He has consistently said what's good for him and other property investors, he has never said what's good for first home buyers.

What he says is good for all buyers.
If you buy a house to live in it yourself, or buy a house to lease it out, it's still a house.
'Tis a good time for first-home buyers to be buying, that's for sure.

I agree, Olly has been right on the money, so to speak, for a number of years. Rental yields in Auckland are super low, rents have hardly moved in the last 4 years. Due for an upwards correction, for sure.

And you seriously think he will be right that rents will double in 5 years? What a joke. There is no way that can be supported, even if optimistically incomes increased 4% per year -

Yes, I agree. Olly Newland seems awfully & overly self-confident to make such a prediction in 2013. 
To him, tenants + houses + fiat banking system = Olly's milk cows!!
I think he'd need to live through more of (economic) history to know how this plays out.
Then again *maybe* in a past life the old man lived in 1790s France or thru the inflationary/deflationary crises in fiat China long ago!!
To be so confident that he can milk *double* from us (without some unintended consequences) is a bit insane. Speaking of insanity...

here is the sore-thumb-test for both of you
would you be willing to bet against him? - you know - put a serious wager up

Rents doubling. Is that a prospect that you happily envisage for NZ??!
Even if this did happen, it would come with major consequences that you don't foresee. (Even worse long term.)
Olly's sanguine macro view in terms of the enviroment in which this might occur is probably entirely wrong. Think high inflation, interest rates and int'l bond market turmoil.
Be careful what you wish for - and be a lot less smug! 
Your asset class may not the worst choice (with leverage, not the best either), but your outlook is entirely wrong. This should give you some idea - watch the whole thing, or at least the last 5-10 mins, esp. the quote displayed in the last 30 seconds.
Wager? OK - capital gains in NZ property will be well outpaced by gold in the next 4 years, from today's price . By the way I do own property, but conservatively.

It was a simple and deadly serious question

Smug? Really?. Dont forsee? Really? What asset class do I have? What outlook do I have that is entirely wrong? You have allowed your emotions to run away with themselves and displayed your prejudices. I am no accolyte of his. Not even a fan.

Have you considered "The canary in the coal mine" and Aesop's fable "The boy who cried wolf"

A statement attributed to Aristotle, when the sage was asked what do those who tell lies gain by it and he answered "when they speak truth they are not believed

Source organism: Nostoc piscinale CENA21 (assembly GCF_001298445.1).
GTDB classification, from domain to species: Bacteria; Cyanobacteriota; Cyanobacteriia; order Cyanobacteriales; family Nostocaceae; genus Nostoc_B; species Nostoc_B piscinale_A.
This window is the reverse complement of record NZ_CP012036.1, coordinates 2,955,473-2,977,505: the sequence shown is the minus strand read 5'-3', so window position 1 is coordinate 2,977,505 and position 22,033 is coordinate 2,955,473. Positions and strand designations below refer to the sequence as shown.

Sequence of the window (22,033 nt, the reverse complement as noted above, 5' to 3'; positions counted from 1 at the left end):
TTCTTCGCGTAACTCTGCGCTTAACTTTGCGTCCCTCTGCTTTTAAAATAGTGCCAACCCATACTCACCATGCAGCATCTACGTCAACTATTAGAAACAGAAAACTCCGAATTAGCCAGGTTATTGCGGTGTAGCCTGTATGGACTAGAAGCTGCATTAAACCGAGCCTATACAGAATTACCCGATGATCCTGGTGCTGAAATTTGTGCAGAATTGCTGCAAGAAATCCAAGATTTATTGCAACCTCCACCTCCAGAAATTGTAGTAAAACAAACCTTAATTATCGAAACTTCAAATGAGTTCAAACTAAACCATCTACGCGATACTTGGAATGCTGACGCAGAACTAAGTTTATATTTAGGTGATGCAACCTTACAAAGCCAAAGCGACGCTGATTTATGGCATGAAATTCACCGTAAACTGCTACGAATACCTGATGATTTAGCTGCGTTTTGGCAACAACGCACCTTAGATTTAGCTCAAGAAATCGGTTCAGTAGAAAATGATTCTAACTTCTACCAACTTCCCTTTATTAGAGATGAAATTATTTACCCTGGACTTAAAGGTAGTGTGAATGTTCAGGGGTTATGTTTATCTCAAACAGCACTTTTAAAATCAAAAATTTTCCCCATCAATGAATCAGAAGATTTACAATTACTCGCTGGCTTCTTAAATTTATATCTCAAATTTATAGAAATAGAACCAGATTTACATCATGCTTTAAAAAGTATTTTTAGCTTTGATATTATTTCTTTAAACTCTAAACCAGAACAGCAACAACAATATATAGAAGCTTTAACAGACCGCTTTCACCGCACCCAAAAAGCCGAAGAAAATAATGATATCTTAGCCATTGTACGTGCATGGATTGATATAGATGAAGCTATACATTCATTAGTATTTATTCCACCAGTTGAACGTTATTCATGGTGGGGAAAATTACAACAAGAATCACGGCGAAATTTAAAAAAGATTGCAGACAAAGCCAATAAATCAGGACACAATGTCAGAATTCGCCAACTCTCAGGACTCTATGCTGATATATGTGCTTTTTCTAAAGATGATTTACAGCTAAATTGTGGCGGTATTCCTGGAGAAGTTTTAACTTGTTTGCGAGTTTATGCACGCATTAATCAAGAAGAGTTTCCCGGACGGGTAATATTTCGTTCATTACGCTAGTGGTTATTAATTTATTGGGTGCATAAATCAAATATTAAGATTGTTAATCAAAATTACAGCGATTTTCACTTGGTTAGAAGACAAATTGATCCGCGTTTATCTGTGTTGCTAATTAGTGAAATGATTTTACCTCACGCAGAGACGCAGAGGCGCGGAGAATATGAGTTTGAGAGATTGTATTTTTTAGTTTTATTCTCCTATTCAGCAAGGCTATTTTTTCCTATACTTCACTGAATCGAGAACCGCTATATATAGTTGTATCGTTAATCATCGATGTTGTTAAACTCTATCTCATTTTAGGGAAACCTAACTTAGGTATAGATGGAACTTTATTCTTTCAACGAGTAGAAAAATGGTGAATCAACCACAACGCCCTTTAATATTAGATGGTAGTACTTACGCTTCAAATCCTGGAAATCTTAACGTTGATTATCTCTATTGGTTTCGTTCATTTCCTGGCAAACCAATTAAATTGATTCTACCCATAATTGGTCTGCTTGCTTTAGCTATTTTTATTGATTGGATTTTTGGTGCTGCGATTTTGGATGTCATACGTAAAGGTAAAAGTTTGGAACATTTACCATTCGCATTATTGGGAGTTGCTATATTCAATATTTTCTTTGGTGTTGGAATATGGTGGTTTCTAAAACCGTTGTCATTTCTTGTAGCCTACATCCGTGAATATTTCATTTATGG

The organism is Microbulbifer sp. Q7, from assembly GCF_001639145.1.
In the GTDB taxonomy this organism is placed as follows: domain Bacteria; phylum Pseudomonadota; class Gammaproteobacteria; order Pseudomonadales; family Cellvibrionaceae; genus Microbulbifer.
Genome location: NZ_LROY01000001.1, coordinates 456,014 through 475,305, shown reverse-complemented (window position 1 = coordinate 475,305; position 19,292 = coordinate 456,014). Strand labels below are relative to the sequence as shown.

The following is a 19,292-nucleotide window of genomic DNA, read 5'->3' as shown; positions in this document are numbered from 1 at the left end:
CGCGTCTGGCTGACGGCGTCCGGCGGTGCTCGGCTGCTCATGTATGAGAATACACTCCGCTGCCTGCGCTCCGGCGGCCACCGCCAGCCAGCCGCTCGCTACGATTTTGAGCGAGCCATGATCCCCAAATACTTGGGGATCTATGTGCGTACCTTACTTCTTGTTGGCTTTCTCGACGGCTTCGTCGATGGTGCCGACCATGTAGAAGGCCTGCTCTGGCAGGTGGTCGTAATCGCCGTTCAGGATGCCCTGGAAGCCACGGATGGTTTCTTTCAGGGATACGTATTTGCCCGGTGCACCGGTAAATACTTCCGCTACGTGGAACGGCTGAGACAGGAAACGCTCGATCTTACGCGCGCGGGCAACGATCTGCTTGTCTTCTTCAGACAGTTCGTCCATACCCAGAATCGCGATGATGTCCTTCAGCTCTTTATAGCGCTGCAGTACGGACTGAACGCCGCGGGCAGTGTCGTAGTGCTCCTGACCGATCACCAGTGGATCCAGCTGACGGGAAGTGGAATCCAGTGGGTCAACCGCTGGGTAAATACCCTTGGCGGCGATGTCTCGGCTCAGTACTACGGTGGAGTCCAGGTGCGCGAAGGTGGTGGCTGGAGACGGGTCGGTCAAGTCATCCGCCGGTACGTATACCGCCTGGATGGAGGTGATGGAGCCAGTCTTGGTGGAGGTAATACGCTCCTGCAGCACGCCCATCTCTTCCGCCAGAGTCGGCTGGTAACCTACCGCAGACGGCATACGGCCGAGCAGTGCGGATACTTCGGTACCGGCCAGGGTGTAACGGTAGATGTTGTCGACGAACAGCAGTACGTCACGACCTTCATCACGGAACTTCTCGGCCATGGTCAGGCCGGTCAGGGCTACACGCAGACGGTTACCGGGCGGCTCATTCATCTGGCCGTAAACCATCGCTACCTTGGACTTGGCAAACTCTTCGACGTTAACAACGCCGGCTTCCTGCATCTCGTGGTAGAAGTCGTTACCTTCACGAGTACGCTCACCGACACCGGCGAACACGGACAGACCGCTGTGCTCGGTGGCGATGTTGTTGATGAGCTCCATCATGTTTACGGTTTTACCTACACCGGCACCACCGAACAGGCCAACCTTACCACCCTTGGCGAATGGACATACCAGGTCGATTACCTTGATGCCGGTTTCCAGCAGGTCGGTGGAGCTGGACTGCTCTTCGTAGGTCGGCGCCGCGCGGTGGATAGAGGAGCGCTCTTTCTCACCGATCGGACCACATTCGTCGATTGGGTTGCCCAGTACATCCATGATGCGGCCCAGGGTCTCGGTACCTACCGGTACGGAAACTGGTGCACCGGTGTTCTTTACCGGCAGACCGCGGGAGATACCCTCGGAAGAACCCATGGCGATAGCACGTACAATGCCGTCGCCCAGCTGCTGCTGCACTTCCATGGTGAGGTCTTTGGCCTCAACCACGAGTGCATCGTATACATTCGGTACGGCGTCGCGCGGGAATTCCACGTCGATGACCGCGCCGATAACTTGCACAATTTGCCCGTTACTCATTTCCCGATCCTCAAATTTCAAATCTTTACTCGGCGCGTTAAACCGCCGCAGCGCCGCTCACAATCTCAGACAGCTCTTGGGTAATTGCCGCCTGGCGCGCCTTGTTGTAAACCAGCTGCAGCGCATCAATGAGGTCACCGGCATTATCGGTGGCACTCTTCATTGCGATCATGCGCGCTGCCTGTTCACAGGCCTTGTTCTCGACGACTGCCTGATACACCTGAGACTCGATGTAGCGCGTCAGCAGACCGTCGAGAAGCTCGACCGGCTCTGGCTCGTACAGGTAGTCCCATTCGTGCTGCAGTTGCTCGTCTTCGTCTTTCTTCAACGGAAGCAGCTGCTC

Consequences - oh yes - for sure - all the townsfolk are too busy telling him he is lying
In the meantime
What if he is right?
What will happen?
how long will it take to build 30,000 houses in auckland to completion?, and
how long and what will it take to develop the infrastructure to go with them
what if the current flood of migrants becomes a tsunami before the 30,000 is built
He is the canary in the coal mine who has been telling everyone for years what was going to happen if they dont wake up to what is going on
I repeat - are you willing to bet against him

Chill. I have already answered your serious question. (look above re- wager)
Have a read of this.
"been telling everyone for years what was going to happen if they dont wake up to what is going on" - this reminds me of all the sound money/fiscal rectitude advocates in the US in many previous decades. (eg. David Stockman) 
Believe me, Olly Newland is not the canary in the coalmine. He may have identified some issues, but he has ignored others.
If rents double it will be in entirely different circumstances to Olly's housing investors paradise. If you are not one of those smug over-leveraged property investors I apologise for assuming that you're smug. My previous prick of a landlord was one of them.

As much as Labour like to dress up their proposed policy to aim at all overseas buyers.. it's just wong!

I think it's good: it is sending a message that this is our country.

To sum up general public options on AKL housing issues:
1. Mainstream media made a news on people with Asian faces being dominant in North Shore City property auctions
2. AKL property price has been going up quite quickly
3. So, people with Asian faces pumped up AKL prices.
4. Now, Labour is saying it will ban foreign buyers.
A very simple but effective implication comes out above: ppl with Asian face = foreigners in NZ
This is a very uncomfortable proposition. As JK said, they may be 3rd generation NZers.
If NZ society is still puting Asian population at margin or treat them as aliens, there will be consequences in near future.

I bet you still remember that TV3 made an episod on 'Smart Asian Kids in AKL' ( I tried not to be super sensitive but listen to the commentary carefully.

It's a nasty situation.  While a citizen I am also an immigrant - I've never felt like this country has any tolerance towards migrants either, and a downright distrust of certain races.  There is a deep racial undertone with Labours policies and stances which I am very weary of and it seems at odds with their stances otherwise.  That's the problem of having weak politicians in opposition parties - they go reach out in desperation.